Schools and colleges


The Education Act 2011 marked a radical change in careers services for young people. Previously the Secretary of State for Education had responsibility for ensuring that young people had access to a careers service.

  • 1974 - 1994 : careers service was provided by Local Education Authorities
  • 1994 - 2001 : careers service was provided by careers providers under contract to the Secretary of State
  • 2001 - 2012 : careers service was provided by Connexions Partnerships or Local Authority Connexions Services

The Education Act 2011 transferred the responsibility to schools for securing access to independent career guidance for their students.

From September 2012 the statutory duty applied to years 9 - 11.

From September 2013 it applied to years 8 - 13 and to FE and Sixth Form colleges for students aged 16-19.

In April 2014 Revised statutory guidance was issued.

In March 2015 Further strengthened statutory guidance was issued, drawing attention to a range of specific points.

Schools are advised to consider a number of principles to ensure good practice in their planning. These include access to qualified professional expertise.

Provide face-to-face advice and guidance to build confidence and motivation. This should include consideration of the role that careers professionals can play in supporting pupils as one element of a varied careers programme

Point10. Statutory guidance for governing bodies, school leaders and school staff. March 2015

The use of online resources alone is insufficient as a way of meeting the duty.

Online tools can offer imaginative and engaging ways to encourage young people to think about the opportunities available to them. However schools should note that website access is not sufficient in itself to meet the statutory duty

Point 11. Statutory guidance for governing bodies, school leaders and school staff. March 2015

The need for independent and external advice and guidance is emphasised.

Schools can retain in-house arrangements for providing advice and guidance to pupils, but these in themselves are insufficient to meet the duty. In-house support for pupils must be combined with advice and guidance from independent and external sources to meet the school’s legal requirements.

Point 12. Statutory guidance for governing bodies, school leaders and school staff. March 2015

The role of Ofsted is made explicit.

Ofsted has been giving careers guidance a higher priority in school inspections since September 2013, taking into account how well the school delivers advice and guidance to all pupils in judging its leadership and management.

Point 13. Statutory guidance for governing bodies, school leaders and school staff. March 2015

Quality matters

The quality standard for the guidance sector is matrix. The Career Development Institute recommends that schools and colleges should secure careers guidance services from an external provider. It recommends that only organisations with matrix accreditation should be used. This is in line with the requirements placed by BIS on providers of careers guidance to adults through the National Careers Service.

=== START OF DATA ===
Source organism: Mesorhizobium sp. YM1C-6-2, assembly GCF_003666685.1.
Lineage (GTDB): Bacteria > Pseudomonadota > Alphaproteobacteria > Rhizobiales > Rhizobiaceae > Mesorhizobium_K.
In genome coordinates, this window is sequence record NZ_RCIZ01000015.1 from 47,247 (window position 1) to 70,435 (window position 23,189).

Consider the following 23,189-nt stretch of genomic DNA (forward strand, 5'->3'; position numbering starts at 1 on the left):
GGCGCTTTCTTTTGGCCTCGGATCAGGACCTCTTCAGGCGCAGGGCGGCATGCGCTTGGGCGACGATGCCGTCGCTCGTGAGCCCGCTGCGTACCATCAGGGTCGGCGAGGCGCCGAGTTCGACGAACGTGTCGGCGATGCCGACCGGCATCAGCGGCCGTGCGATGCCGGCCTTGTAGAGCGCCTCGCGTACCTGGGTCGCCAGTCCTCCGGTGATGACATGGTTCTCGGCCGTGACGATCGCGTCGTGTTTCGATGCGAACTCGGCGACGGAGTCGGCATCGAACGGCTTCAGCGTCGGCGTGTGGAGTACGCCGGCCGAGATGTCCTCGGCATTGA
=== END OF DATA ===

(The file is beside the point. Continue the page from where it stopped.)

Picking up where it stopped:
Our associates are experienced and well-qualified careers or education professionals, and all have CRB/DBS clearance.
Our guidance specialists are on the UK Register of Career Development Professionals.

We respect and value the diversity of the young people with whom we work. We are committed to ensuring equality of opportunity and to safeguarding and promoting the welfare of all young people.

Our offer

Provision for students

We offer a range of CEIAG provision for students in KS3, KS4 and KS5.
We discuss your requirements with you and customise the provision you choose.
Group work tasks are designed to engage students in active learning involving their participation and contributions.

Key Stage 5 :

  • 1:1 guidance
  • Using LMI
  • Understanding Career Capital
  • Career management
  • UCAS support
  • Interview preparation
  • Which way at 18?
  • Your Personal Brand
  • The value of volunteering
  • Applying to medical school
  • Applying to a university in mainland Europe
  • Careers in the Allied Health Professions
    Psychometric testing —please ask for further details.

Key Stage 4 :

  • 1:1 guidance
  • Building your profile
  • Transferable skills
  • An introduction to career capital
  • Meet the labour market
  • Employability: what's it all about?
  • Options after GCSEs
  • Specialist subject sessions
  • Find Your Voice
  • Focus on the Future
  • Application Lab
  • Interview Lab
    Careers Fairs — designed to meet your needs

Key Stage 3 :

  • Self-awareness
  • Building confidence
  • Aiming High
  • Decision making
  • The world of Work
  • Other people
  • Find Your Voice
  • Focus on the Future
  • Action Plan for success
  • Skills Lab

Sessions for parents

  • Moving on at 14, 16 and 18
  • Career capital : how to succeed in the 21st century
  • The changing world of work

Other services

  • Consultancy services
  • INSET provision
  • Signposting for parents
  • Employer links

Optional modes of delivery

  • Whole days / half-days:groups
  • PSHE sessions : whole class
  • Daytime / twilight workshop sessions : selected groups